#1
Apr112, 11:35 PM

P: 187

1. The problem statement, all variables and given/known data
Check the title 2. Relevant equations Using the following definition of finite/infinite: A set X is infinite iff [itex]\exists f:X \rightarrow X[/itex] that is injective but [itex]f(X) \not= X[/itex], i.e. [itex]f(X) \subset X[/itex]. A set X is finite iff [itex]\forall f:X \stackrel{11}{\rightarrow} X[/itex] it must follow that [itex]f(X) = X[/itex]. 3. The attempt at a solution My instructor's very picky about the definitions I'm supposed to use, but I'm having a lot of trouble wrapping my head around this. Could someone explain them to me? And what information I'm supposed to get from the definition? Thanks in advance. 



#2
Apr212, 12:18 AM

Sci Advisor
P: 2,470

Well, suppose, you have a set [itex]Y \subset X[/itex] and that Y is infinite. Then there exists an injective mapping [itex]f:Y \rightarrow Y : f(Y) \subset Y \subset X[/itex]
Now all you have to do is come up with a function g that does the same thing to X. You already know how to map elements of Y subset. Just got to figure out what to do with X\Y. 



#3
Apr212, 12:20 AM

P: 1,623

Getting the right intuition for these definitions of finite and infinite is definitely tricky. Unfortunately I am tired and have a problem set due early tomorrow morning that I still need to finish up, so I cannot help explain these definitions at the moment. I can, however, help you solve the problem.
Let [itex]X[/itex] be a finite set and suppose that [itex]S \subseteq X[/itex]. Let [itex]f:S \rightarrow S[/itex] be onetoone and define [itex]g:X \rightarrow X[/itex] such that [itex]g(x)=f(x)[/itex] for all [itex]x \in S[/itex] and [itex]g(x) = x[/itex] for all [itex]x \in X \setminus S[/itex]. Then [itex]g[/itex] is onetoone. Use the fact that [itex]g:X \rightarrow X[/itex] is onetoone and that [itex]X[/itex] is finite to show that [itex]f(S) = S[/itex]. Hint: [itex]g(X) = f(S) \cup (X \setminus S)[/itex].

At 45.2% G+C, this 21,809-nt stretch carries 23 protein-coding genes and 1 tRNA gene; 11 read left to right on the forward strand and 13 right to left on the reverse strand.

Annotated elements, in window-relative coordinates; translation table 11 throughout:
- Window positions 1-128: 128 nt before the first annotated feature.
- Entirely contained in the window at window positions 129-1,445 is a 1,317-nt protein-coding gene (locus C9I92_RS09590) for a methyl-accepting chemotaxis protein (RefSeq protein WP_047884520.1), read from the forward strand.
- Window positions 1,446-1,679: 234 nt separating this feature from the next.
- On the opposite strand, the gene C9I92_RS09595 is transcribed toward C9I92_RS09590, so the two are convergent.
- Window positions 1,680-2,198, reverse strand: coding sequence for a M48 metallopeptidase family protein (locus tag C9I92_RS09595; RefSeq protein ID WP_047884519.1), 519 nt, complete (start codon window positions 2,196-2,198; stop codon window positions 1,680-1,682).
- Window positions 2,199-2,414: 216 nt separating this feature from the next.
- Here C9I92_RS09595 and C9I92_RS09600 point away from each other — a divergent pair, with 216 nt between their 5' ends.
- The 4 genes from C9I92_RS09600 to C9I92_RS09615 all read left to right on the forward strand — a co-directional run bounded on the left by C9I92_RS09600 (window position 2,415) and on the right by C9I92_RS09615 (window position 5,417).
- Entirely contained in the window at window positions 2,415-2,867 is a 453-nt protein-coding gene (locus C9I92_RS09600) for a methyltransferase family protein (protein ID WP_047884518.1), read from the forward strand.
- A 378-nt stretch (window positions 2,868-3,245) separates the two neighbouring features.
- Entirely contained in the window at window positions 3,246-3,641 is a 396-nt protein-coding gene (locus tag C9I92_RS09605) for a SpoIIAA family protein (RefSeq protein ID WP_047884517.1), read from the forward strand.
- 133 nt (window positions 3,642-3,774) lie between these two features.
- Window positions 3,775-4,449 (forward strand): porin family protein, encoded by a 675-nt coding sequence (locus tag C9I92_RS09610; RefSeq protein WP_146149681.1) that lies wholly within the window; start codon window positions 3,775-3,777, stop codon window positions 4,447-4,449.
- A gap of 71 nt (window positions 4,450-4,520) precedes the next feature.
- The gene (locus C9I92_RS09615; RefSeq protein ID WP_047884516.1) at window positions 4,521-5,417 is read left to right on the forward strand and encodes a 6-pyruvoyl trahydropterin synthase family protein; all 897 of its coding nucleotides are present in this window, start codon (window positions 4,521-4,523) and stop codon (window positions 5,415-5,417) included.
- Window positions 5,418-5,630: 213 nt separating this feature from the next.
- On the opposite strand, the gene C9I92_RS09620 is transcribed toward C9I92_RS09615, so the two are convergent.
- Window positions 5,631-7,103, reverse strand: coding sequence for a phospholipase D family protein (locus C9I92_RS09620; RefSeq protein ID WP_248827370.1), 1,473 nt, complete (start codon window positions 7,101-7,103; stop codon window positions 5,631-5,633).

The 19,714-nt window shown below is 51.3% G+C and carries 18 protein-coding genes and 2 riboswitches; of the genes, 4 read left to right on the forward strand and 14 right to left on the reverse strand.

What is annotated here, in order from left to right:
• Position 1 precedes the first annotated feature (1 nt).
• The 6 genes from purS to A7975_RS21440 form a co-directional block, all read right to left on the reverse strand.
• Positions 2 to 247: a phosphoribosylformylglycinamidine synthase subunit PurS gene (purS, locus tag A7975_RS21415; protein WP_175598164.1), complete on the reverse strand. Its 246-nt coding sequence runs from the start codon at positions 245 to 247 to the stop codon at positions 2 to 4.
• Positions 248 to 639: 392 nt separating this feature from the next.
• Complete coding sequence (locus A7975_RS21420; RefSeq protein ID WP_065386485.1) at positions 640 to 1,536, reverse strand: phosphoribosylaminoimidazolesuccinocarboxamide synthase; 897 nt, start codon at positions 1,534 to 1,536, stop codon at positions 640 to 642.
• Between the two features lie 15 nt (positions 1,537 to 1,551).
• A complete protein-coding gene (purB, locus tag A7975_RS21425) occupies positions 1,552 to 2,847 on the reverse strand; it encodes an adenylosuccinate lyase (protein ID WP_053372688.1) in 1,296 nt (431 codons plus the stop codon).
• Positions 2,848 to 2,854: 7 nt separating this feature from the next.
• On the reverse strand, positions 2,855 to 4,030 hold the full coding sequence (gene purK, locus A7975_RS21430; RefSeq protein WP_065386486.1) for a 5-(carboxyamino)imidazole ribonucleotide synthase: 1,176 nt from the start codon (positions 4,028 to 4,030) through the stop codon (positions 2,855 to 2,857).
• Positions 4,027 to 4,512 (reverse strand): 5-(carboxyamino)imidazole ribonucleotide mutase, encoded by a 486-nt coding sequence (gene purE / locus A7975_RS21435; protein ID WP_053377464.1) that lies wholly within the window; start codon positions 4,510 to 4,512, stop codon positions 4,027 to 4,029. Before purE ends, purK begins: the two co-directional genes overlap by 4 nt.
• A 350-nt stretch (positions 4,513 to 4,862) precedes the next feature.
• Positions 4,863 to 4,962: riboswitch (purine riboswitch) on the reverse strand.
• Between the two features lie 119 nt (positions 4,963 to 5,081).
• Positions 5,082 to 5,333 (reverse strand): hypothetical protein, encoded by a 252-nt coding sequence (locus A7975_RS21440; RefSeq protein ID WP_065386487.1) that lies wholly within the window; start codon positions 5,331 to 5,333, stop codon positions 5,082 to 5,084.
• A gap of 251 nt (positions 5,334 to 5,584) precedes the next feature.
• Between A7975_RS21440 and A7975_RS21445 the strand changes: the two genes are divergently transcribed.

#4
Apr312, 07:05 PM

P: 187

Prove all subsets of a finite set are finite
Thank you both for responding, I just got my first opportunity to look over your help.
Here's how I'm starting off: Let [itex]S[/itex] be a finite set, and let [itex]T \subset S[/itex], where [itex]T[/itex] is an infinite set.I have a question for jgens: Can you elaborate a bit on what you said here? I'm having a bit of trouble following. 



#5
Apr312, 07:13 PM

P: 1,623





#6
Apr312, 07:29 PM

P: 187

"Define [itex]f:S → S[/itex] such that [itex]f(x) = g(x)[/itex] for all [itex]x \in T[/itex] and [itex]f(x) = x[/itex] for all [itex]x \in S \setminus T[/itex]. Then f is onetoone."
What about the first sentence makes f onetoone? And from the hint, if f(S) = S, how is [itex]f(S) = g(T) \cup S \setminus T[/itex]? Is this after I show that g(T) = T? I drew a diagram to visualize the situation. 



#7
Apr312, 07:44 PM

P: 1,623

Edit: You also need to realize that me and K^2 are suggesting very different proofs. His solution is a proof by contradiction while my solution is a direct proof. So you should choose one solution or the other and go with that, if that is what was confusing you. 



#8
Apr312, 07:53 PM

P: 187

Actually, I was hoping to prove by contradiction, but I'd still like to see this method through.
Before I start working on your suggested route, I want to make sure that you're referring to the same definition of onetoone that my prof provided: "Let [itex]f[/itex] be a function from [itex]X[/itex] to [itex]Y[/itex]. Then [itex]f[/itex] is said to be onetoone iff [itex]x, z \in X[/itex], where [itex]x \not= z[/itex], always implies that [itex]f(x) \not= f(z)[/itex], i.e. [itex]f(x) = f(z)[/itex] implies that [itex]x = z[/itex]."